It’s nothing short of a revolutionary change in thinking in about what -in a nation where the average number of people in a household (1.8) was recently passed by the average number of cars (1.9) -can still seem so mundane.

…Call it the Slow Road movement, but not the No Road movement, because another thing that a 50-year-old crumbling Interstate System brings is opportunity, a chance for a giant retrofit. The entire system might be regeared for rapid-transit buses (see Bogotá, Colombia) or for regional trains (see China) or for light rail (see Los Angeles, where they’re not quite sure what to do with the system just yet, as well as Denver and Phoenix).
(25 June 2006)

A Waste of Energy

Editorial, NY Times
The House leadership has proclaimed this week “House Energy Week,” as if nomenclature alone could conjure up a useful response to the country’s dependence on foreign oil, or the threat of global warming, or even $3-a-gallon gasoline, which – let’s face it – is what really worries our elected representatives as they head home to face the voters over the July 4 recess.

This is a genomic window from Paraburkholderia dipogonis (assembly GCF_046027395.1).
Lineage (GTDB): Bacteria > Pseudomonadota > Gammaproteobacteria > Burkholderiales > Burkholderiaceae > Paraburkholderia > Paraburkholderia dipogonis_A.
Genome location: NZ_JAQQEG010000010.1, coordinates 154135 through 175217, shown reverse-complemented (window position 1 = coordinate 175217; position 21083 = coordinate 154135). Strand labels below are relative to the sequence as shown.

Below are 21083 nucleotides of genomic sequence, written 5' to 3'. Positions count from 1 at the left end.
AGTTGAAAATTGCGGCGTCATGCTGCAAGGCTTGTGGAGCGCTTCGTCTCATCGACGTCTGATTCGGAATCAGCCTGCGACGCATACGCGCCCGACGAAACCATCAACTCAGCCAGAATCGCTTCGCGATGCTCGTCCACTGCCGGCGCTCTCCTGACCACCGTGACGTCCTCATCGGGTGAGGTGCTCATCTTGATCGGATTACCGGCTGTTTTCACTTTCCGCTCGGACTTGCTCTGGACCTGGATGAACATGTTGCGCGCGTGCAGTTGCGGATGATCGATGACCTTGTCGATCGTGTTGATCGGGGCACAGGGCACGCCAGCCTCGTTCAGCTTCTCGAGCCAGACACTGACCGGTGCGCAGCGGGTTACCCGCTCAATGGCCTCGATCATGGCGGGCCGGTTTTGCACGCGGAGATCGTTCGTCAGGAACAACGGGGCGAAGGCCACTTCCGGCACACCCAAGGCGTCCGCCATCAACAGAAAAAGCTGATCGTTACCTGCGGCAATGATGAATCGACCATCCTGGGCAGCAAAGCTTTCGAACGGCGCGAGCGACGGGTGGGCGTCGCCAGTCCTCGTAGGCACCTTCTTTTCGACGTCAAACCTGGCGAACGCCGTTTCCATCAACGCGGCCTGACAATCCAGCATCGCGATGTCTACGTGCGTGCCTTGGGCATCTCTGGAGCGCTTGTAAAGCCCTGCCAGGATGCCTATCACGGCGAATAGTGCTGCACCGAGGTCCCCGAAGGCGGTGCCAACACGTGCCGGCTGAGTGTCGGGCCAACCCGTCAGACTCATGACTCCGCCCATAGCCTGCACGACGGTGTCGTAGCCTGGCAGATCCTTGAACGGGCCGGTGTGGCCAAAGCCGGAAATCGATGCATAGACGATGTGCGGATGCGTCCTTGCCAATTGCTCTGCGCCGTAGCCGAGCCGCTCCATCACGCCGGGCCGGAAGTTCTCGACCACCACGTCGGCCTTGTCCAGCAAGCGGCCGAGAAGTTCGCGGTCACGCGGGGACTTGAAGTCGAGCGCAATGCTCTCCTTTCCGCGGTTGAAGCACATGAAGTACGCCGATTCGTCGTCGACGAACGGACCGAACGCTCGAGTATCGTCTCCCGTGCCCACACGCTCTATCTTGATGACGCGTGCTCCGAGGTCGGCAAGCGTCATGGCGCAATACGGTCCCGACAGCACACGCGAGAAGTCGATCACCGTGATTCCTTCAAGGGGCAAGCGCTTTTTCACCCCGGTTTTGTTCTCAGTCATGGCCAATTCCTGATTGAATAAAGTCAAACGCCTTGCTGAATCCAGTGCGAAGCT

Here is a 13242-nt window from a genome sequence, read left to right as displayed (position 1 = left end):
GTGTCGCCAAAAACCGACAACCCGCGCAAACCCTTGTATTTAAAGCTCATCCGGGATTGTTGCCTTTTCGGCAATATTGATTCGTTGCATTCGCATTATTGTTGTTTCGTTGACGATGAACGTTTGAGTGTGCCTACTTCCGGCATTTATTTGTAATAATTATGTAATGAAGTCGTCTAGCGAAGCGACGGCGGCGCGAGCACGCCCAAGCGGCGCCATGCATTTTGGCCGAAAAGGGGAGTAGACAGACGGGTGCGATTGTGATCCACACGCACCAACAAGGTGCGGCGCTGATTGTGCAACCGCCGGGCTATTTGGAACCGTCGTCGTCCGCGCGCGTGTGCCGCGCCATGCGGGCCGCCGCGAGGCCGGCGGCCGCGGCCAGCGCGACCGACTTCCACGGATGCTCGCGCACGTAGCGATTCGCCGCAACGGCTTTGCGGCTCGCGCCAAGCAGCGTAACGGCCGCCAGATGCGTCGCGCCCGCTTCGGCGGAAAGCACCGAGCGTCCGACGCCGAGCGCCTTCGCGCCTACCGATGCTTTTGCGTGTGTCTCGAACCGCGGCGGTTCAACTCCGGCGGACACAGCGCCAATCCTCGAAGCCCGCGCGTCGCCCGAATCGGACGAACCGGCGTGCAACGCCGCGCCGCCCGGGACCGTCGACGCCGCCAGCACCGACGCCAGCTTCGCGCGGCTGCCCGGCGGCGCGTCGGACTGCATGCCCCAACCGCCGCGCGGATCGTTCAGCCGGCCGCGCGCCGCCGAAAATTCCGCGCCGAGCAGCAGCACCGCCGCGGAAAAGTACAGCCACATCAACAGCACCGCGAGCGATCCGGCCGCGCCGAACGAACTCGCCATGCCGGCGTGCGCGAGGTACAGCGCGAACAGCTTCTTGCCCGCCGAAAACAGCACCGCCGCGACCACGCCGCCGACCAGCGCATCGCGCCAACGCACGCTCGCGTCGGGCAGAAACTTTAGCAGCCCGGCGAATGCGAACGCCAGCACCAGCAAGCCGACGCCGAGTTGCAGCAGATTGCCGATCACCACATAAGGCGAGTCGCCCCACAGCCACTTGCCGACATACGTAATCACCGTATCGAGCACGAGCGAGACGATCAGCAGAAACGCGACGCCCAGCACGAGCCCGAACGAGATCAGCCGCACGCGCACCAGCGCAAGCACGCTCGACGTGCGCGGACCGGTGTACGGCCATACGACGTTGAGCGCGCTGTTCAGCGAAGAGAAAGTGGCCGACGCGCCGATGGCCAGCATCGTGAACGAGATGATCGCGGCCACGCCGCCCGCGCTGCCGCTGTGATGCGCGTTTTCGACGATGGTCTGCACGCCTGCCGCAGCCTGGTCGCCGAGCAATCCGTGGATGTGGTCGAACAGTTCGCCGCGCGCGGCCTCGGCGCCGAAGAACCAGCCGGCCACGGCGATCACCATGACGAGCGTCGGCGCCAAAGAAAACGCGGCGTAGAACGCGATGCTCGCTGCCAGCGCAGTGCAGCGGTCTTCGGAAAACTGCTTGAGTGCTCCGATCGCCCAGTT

As the nickel-and-dime agenda suggests, “energy week,” which may not last even five days, is a joke. There is one bill calling for further research into hybrid cars, another subsidizing solar demonstration projects, another encouraging more efficient tires. All are useful, all terribly modest given overall needs. And then there’s our personal favorite for the fox-in-the-henhouse award, a proposal to give $10 million to the automobile and oil industries to teach the public how to save gasoline.

The only big item is a bill from Representative Richard Pombo, the California Republican, that would end a longstanding federal moratorium on oil and gas drilling on the Outer Continental Shelf, subject to state approval. While perhaps three-quarters of known coastal oil and gas reserves are already open for drilling, mainly in the Gulf of Mexico, and while the environmental problems of further drilling are obvious, Mr. Pombo’s proposal would be worth entertaining if it were linked, say, to a serious effort to reduce demand by sharply raising fuel economy standards.